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Jonathan Safran Foer Edit Profile

novelist , writer

Jonathan Safran was a jewish-american author, who is considered by some to be one of the most controversial and

influential writers of the last decade.


He was born in 1977 in Washington, D.C., the son of Albert Foer, a lawyer and President of the American Antitrust Institute, and Esther Safran Foer, a child of Holocaust survivors who was born in Poland and is now the Director of the Sixth & I Historic Synagogue. Foer is the middle son in this tight-knit Jewish family; his older brother, Franklin, is the former editor of The New Republic and his younger brother Joshua is a freelance journalist. Foer was a "flamboyant" and sensitive child who, at the age of 8, was injured in a classroom chemical accident that resulted in "something like a nervous breakdown drawn out over about three years," during which "he wanted nothing, except to be outside his own skin."


He earned his bachelor's degree at Princeton University. While an undergraduate, Foer earned creative writing prizes from Princeton all four years. Under the guidance of Joyce Carol Oates, he finished a manuscript of Everything is Illuminated before graduating in philosophy.

In 1995, while a freshman at Princeton, Safran Foer took an introductory writing course with author Joyce Carol Oates, who took an interest in his writing, telling him that he had "that most important of writerly qualities, energy". Foer later recalled that "she was the first person to ever make me think I should try to write in any sort of serious way. And my life really changed after that." Oates served as the advisor to Safran Foer's senior thesis, an examination of the life of his maternal grandfather, the Holocaust survivor Louis Safran


Before becoming abestselling author, Foer worked as a receptionist, an assistant in a mortuary, a mathematics tutor, a ghost writer, an archivist, and a jewelry salesman. Ironically, he was turned down every summer for a job in his local bookstore. Foer lives with his wife, writer Nicole Krauss, in the Park Slope neighborhood of Brooklyn, New York.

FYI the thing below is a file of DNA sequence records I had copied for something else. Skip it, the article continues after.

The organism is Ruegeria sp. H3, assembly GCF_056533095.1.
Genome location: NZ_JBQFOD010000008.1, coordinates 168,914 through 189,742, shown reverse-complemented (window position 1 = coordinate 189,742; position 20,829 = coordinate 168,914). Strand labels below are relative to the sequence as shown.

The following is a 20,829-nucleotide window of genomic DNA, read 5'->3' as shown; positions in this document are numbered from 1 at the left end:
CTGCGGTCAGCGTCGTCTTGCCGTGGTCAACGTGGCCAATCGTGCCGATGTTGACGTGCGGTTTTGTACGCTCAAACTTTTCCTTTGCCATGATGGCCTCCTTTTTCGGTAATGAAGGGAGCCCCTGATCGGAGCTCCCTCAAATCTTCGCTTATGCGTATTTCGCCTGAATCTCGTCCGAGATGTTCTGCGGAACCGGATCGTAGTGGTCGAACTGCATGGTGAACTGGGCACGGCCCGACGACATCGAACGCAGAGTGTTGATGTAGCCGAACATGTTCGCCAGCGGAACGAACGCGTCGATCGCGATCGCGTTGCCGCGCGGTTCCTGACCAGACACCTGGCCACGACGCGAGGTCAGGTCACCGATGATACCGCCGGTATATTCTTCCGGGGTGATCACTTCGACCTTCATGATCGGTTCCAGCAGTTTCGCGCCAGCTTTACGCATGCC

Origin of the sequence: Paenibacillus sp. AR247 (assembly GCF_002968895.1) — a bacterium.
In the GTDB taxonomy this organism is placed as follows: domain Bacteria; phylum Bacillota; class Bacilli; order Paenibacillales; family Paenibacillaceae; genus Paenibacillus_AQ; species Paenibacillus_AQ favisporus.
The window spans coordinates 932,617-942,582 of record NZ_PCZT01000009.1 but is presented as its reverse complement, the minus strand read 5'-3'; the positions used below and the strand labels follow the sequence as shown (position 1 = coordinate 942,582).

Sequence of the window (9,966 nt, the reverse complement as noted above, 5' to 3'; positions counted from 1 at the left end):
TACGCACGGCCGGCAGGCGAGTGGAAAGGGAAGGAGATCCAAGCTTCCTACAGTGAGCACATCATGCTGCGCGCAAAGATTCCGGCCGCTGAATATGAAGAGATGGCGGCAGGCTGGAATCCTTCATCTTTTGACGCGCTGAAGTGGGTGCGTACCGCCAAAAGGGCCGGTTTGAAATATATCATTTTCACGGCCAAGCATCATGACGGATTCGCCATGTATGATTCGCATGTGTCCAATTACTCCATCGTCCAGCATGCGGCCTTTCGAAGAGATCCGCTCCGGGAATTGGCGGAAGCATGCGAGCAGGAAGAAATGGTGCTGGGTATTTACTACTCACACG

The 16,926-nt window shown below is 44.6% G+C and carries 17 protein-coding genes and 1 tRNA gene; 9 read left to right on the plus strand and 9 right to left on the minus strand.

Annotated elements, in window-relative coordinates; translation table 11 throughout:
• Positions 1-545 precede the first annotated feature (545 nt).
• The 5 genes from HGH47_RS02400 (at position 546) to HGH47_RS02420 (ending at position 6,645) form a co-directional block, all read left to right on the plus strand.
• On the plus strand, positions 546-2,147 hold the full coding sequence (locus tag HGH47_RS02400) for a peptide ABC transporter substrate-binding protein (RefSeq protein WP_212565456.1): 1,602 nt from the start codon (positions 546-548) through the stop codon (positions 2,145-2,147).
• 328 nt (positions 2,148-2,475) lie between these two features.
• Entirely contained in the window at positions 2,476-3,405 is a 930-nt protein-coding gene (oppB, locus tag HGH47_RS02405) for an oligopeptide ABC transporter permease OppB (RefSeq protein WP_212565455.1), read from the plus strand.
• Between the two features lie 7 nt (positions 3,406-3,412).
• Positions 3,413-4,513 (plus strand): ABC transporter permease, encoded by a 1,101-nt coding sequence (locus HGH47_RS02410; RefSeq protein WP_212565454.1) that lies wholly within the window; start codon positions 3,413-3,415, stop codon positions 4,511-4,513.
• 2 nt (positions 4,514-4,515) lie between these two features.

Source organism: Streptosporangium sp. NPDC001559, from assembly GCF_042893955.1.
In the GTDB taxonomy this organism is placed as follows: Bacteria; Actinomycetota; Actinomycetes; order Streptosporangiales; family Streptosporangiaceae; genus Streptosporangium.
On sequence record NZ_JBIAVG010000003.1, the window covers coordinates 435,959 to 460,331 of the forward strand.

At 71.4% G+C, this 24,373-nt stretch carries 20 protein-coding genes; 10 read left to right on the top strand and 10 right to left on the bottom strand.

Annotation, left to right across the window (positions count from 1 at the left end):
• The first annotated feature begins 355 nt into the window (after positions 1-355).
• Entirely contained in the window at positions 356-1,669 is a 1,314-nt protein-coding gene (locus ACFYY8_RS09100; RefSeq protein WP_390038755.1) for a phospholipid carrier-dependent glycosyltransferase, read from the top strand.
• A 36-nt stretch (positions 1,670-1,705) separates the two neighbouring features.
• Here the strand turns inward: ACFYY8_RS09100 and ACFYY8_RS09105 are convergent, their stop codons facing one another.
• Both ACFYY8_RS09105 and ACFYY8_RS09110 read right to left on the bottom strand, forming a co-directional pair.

•Everything Is Illuminated (2002)

•Extremely Loud and Incredibly Close (2005)

•Tree of Codes (2010)

Non-fiction books

•Eating Animals (2009)

Short stories

•"The Very Rigid Search

•"If the Aging Magician Should Begin to Believe"

•"A Primer for the Punctuation of Heart Disease"

•"The Sixth Borough"


•"About the Typefaces Not Used in This Edition"

•"Room After Room"


•"Here We Aren't, So Quickly"


•"Imagining Giovanni's Gift", Review of Contemporary Fiction Vol. 20 (Spring 2000)

•"The Proximity of Brad to Bradford: A Brief Introduction to the Lifework of Bradford Morrow", Review of Contemporary Fiction Vol. 20 (Spring 2000)

•A Convergence of Birds: Original Fiction and Poetry Inspired by the Work of Joseph Cornell (2001),

•Sock Monkeys: 200 Out of 1,863 (2002), Contributor: "Il Fait Plus Froid Ailleurs"

•Lost Tribe: Jewish Fiction from the Edge (2003), Contributor: "The Very Rigid Search"

•The Future Dictionary of America (2004), Co-editor, with Dave Eggers, Nicole Krauss, and Eli Horowitz

•The Fixer, by Bernard Malamud (2004), Introduction.

•Masters of American Comics edited by John Carlin (2005), Contributor: "Breakdownable"

•The Unabridged Pocketbook of Lightning (2005), collects "A Primer for the Punctuation of Heart Disease" and an excerpt from Extremely Loud and Incredibly Close

•"A Beginner's Guide to Hanukkah", The New York Times (December 22, 2005) Op-ed piece

•"My Life as a Dog", The New York Times (November 27, 2006)

•"La Vie on Pose", Vogue December 2008